For ten years he painted above the Coach & Horses pub in Soho, whilst exhibiting in various central London galleries.
He has worked as a graphic designer and art director on many magazines including: Sunday Times, The Field, Tatler, Vogue and House & Garden.
In 1998 he moved to Norfolk where he paints and draws both nudes and landscapes from life. He has spent the last seven years painting The Fens.
Linda Jamieson was born and spent her childhood in Norfolk. She trained at St. Martins School of Art and studied further at Heatherlys and with Francis Pratt in France and Norfolk. She worked for many years in the field of textile design in London, France and Italy, and also as a consultant for interior design. She now divides her time between her studios in Norfolk and London and has also exhibited regularly in both.
Louisa Jones’ etchings are inspired by the natural world and her curiosity about what lies beneath the surface: energy, shapes, forms, colours and layers. She explores the mysterious places that are beyond our visual plain; the depths of the sea, the roots of the earth, outer space and the continuous cycle of energy which connects them all.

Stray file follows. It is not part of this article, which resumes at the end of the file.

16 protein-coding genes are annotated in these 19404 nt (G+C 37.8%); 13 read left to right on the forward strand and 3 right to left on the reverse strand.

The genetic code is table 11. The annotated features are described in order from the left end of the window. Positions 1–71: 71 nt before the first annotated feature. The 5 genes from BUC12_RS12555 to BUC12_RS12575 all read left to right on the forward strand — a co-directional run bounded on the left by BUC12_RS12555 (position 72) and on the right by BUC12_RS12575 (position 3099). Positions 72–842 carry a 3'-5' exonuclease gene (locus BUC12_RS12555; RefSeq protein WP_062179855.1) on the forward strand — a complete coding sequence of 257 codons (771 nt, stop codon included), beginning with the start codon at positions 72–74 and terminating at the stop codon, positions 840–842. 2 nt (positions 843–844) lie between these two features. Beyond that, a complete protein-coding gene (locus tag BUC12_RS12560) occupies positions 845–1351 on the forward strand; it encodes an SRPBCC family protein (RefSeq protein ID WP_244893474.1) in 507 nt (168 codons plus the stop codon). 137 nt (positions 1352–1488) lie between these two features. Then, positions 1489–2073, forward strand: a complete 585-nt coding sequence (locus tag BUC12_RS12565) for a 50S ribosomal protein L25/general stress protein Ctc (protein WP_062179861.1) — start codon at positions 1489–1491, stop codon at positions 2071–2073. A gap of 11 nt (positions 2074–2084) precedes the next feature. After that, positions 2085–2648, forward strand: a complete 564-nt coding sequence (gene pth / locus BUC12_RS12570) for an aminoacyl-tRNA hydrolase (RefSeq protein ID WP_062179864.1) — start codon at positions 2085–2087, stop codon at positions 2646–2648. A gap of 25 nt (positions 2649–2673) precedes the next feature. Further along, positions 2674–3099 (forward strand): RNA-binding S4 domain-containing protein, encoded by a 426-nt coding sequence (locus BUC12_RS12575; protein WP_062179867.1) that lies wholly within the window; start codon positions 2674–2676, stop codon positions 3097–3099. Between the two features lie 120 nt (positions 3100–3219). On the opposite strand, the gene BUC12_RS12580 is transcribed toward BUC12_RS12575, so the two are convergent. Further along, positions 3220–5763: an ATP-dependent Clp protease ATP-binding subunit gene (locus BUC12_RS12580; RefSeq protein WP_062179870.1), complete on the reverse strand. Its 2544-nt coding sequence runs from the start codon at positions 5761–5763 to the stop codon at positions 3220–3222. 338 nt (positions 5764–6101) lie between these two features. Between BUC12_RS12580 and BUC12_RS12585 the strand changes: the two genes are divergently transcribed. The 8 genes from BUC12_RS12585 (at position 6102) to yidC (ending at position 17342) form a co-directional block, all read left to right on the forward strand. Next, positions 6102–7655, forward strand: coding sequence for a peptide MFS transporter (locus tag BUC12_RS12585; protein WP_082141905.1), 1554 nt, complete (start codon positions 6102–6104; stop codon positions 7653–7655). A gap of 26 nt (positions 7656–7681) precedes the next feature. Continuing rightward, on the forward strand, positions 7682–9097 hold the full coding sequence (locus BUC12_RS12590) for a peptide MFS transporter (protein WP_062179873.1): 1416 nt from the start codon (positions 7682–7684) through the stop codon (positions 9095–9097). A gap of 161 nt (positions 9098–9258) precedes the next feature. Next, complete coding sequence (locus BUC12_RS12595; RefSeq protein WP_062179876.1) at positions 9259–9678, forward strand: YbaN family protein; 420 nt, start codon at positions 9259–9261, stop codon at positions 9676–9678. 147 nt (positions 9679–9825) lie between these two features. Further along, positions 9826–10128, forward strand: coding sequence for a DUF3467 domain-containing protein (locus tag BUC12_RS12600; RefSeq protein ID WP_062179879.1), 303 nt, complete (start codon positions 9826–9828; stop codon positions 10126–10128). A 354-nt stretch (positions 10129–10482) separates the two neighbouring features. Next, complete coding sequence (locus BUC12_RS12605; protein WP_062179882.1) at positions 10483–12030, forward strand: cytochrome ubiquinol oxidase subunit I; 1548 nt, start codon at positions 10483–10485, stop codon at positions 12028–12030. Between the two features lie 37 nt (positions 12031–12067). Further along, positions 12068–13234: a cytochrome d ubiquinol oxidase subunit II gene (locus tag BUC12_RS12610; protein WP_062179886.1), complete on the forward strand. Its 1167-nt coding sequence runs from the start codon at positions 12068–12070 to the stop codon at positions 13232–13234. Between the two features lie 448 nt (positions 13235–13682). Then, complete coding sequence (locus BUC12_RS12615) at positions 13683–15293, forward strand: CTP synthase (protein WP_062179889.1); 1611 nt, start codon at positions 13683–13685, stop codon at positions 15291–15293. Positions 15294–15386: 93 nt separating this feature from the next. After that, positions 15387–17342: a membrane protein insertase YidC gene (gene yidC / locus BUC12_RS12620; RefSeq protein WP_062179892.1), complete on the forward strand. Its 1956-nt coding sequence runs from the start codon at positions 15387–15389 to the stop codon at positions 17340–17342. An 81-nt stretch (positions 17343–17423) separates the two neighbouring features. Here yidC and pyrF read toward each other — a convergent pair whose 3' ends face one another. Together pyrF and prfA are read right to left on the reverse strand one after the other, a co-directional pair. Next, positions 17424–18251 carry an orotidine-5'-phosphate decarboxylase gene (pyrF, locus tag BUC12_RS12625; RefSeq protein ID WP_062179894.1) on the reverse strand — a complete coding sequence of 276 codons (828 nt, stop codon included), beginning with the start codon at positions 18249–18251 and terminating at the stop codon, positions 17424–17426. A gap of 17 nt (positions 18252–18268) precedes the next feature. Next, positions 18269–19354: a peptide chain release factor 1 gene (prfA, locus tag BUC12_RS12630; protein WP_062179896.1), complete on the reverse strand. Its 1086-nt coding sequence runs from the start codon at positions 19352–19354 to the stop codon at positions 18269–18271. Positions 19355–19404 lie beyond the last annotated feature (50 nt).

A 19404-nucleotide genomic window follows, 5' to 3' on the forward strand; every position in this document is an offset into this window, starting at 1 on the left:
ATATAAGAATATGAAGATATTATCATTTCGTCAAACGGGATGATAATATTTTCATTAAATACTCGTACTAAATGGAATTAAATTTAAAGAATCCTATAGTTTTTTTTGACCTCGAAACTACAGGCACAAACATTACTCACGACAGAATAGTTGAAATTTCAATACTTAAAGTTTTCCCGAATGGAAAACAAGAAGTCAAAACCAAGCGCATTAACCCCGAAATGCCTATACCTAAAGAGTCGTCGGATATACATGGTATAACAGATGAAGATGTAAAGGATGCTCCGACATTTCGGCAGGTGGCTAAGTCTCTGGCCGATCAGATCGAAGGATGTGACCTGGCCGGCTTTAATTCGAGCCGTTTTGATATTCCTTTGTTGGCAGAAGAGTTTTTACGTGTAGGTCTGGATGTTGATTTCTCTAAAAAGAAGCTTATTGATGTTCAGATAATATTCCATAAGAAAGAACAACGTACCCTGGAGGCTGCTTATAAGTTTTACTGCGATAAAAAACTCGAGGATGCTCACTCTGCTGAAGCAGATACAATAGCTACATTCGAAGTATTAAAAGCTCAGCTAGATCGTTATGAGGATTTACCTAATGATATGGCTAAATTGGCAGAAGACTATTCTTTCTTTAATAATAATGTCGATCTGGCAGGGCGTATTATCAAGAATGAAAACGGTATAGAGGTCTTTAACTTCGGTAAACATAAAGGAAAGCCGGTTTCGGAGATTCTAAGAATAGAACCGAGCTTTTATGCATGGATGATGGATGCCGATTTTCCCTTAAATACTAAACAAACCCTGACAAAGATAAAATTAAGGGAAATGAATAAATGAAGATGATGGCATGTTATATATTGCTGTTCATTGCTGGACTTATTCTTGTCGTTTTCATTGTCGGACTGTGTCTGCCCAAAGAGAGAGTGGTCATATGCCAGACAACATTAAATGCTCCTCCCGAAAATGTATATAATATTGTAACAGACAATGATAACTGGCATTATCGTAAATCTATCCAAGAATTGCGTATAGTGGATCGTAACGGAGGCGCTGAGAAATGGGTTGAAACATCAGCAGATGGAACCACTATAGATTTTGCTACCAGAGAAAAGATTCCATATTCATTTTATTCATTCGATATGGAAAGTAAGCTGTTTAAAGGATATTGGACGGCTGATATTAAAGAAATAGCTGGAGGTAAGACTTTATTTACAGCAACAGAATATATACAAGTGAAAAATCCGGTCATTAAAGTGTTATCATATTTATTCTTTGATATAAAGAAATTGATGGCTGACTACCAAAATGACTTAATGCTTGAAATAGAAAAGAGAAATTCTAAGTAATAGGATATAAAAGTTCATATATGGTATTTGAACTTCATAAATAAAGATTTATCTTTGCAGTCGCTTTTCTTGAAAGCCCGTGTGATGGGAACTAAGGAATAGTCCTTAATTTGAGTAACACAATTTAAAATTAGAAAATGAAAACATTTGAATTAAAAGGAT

Louisa’s work is characterized by her playful use of colour and detail, and also her desire to capture hidden human emotions in her exploration of the vast and unknown. Etching is an intaglio process where the image is incised into the zinc plate, and the incised line or sunken area holds the ink. The etching process is therefore also about surface, and layers, and in this way – reflects the subject matter. Since graduating from Camberwell College of Arts in 2006 she has created bespoke illustrations for Vogue, Tatler, The Spectator, Paul Smith and her work is now in the Collection of the V&A. She has also worked on a variety of other private commissions – children’s clothing designs, maps and wedding/ party invitations.
Blott Kerr-Wilson is an international sea shell artist. Ingrid Thomas, in the book The Shell, wrote “Kerr-Wilson is the most innovative shell artist working today.” Blott set off at full steam on her shell career in 1993 after winning a design competition in The World of Interiors magazine. Since then she has created works both privately and publicly worldwide.
Her designs are informed by the mathematical nature of shells, their movement and colour. Her works are tapestries of energy, playing with light. She is inspired by the drawings of Ernst Haeckel (1834-1919, zoologist) and the sketches of Nigel Peake.